SUMMARY OF THE INVENTION Fundamental mode operation in a DH laser is achieved in accordance with an illustrative embodiment of my invention by terminating the waveguide region at a distance L1 from a remote monolithic mirror. A passive region, which extends axially between the end of the waveguide region and the remote mirror, comprises a material having a low absorption loss to radiation generated in the waveguide region and is substantially impedance matched to the waveguide region; e.g., the passive region has a refractive index substantially equal to that of the waveguide region. Preferably, the waveguide region comprises GaAs and the passive region comprises AlGaAs with the atomic (nonzero) percent of aluminum adjusted so that the index of refraction of the AlGaAs is as nearly equal to that of GaAs as possible. In practice, a small impedance mismatch may be tolerated.

Two major advantages of my invention are: (1) reduced optical density and absorption near the remote mirror, which increases the threshold for catastrophic damage, thereby permitting higher vpower operation and, importantly, (2) nonnormal incidence at the remote mirror for higher order modes, which results in drastically reduced feedback of these modes into the waveguide region, thereby effectively suppressing higher order modes and producing fundamental mode operation. In order to achieve the latter result it is preferable in one embodiment of my invention (wherein the gain profile of the waveguide region is not tailored as taught by DAsaro Case 11-12, supra) that the length L1 of the passive region (measured axially between the end of the waveguide region and the remote mirror) and the thickness d of the waveguide region satisfy the inequality:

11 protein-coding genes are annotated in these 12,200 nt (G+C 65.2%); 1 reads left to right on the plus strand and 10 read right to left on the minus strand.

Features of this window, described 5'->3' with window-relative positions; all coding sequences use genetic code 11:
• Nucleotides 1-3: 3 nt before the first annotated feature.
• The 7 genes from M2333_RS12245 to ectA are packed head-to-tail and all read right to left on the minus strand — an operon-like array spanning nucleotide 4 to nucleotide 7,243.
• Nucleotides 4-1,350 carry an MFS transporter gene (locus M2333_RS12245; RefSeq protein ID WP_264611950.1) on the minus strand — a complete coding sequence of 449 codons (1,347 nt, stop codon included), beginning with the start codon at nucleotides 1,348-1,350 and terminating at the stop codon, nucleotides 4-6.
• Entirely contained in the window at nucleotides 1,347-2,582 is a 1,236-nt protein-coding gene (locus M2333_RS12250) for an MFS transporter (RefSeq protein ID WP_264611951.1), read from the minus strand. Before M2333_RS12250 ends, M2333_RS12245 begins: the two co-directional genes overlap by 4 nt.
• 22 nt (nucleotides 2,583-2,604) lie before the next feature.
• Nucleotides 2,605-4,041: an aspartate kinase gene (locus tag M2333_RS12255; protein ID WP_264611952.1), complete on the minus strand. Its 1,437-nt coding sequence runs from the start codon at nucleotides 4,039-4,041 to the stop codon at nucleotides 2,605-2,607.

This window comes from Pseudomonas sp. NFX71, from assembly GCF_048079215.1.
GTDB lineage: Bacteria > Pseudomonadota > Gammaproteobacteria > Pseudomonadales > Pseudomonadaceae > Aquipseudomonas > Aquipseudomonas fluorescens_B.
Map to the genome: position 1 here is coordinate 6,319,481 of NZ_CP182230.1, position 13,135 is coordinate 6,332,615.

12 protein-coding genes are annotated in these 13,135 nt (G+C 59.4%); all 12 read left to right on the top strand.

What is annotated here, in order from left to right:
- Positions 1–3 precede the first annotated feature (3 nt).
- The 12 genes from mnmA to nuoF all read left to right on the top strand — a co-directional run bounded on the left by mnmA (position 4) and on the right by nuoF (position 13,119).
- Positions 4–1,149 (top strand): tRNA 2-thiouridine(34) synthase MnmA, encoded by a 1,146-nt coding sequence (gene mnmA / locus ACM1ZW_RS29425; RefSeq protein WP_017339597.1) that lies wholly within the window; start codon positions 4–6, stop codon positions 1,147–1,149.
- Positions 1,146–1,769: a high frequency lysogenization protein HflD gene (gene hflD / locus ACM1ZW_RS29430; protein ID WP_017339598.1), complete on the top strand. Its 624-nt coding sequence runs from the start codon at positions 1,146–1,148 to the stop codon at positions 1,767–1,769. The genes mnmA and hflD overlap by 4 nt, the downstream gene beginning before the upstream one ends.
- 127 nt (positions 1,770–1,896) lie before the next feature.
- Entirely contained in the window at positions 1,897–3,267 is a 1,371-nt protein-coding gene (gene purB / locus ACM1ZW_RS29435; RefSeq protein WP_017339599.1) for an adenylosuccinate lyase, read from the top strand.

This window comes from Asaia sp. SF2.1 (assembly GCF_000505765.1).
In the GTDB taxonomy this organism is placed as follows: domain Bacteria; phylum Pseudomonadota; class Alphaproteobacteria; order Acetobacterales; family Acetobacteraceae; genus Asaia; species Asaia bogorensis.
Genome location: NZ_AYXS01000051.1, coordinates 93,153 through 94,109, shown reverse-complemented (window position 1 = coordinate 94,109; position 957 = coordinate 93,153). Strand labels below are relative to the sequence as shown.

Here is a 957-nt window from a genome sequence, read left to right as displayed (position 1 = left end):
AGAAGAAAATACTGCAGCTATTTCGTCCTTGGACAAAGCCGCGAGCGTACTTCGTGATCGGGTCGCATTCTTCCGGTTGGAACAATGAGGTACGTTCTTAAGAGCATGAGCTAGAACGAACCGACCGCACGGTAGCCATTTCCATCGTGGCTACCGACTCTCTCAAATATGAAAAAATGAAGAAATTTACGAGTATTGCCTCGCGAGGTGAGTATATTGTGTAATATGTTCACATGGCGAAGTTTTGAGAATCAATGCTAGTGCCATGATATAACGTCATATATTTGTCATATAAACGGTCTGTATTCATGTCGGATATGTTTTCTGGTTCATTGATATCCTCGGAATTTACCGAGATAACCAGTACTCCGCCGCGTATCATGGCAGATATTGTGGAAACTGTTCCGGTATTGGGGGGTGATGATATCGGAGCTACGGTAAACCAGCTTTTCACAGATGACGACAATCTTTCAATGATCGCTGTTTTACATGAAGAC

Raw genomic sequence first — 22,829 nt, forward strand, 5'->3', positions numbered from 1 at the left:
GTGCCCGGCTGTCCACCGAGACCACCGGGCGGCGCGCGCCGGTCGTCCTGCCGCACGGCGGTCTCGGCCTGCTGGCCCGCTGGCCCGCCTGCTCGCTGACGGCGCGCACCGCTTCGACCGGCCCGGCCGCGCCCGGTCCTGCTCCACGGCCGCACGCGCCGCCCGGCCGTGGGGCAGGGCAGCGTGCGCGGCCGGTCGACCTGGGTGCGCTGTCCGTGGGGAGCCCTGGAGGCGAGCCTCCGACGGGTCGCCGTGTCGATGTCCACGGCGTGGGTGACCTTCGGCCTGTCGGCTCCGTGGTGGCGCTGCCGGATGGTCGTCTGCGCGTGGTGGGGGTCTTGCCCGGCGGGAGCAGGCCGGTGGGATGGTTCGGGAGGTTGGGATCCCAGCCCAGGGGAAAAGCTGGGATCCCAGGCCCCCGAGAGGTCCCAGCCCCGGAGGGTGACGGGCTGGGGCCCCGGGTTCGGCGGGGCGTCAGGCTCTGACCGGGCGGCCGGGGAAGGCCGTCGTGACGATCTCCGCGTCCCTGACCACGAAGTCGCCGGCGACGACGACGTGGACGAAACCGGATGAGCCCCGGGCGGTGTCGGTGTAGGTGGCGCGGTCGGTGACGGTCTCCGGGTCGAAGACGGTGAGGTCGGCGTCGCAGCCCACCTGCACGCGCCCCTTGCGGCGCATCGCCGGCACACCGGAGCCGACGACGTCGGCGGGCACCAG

Ll 10d It is of course apparent that if Ll were zero, the remote" mirror would be identical with the end of the v waveguide region and an appreciable fraction (dependback into the waveguide region because this radiation emanates therefrom at an angle and hence strikes the remote mirror at nonnormal incidence. That portion of the radiation not fed back represents loss for the higher order mode. Thus, at some distance Ll these losses exceed the gain and oscillation in the higher order mode ceases. In practice; it has been found that the distance Ll should preferablysatisfy inequality (1).

In another embodiment of my invention, which incorporates a structure taught in DAsaro case ll-l2, supra, the requirements of inequality 1) are relaxed so that a smaller L1 can be utilized.

BRIEF DESCRIPTION OF THE DRAWING FIG. 3' is a schematic of another embodiment of my I invention incorporating a'structure taught by DAsaro case 11-12, supra.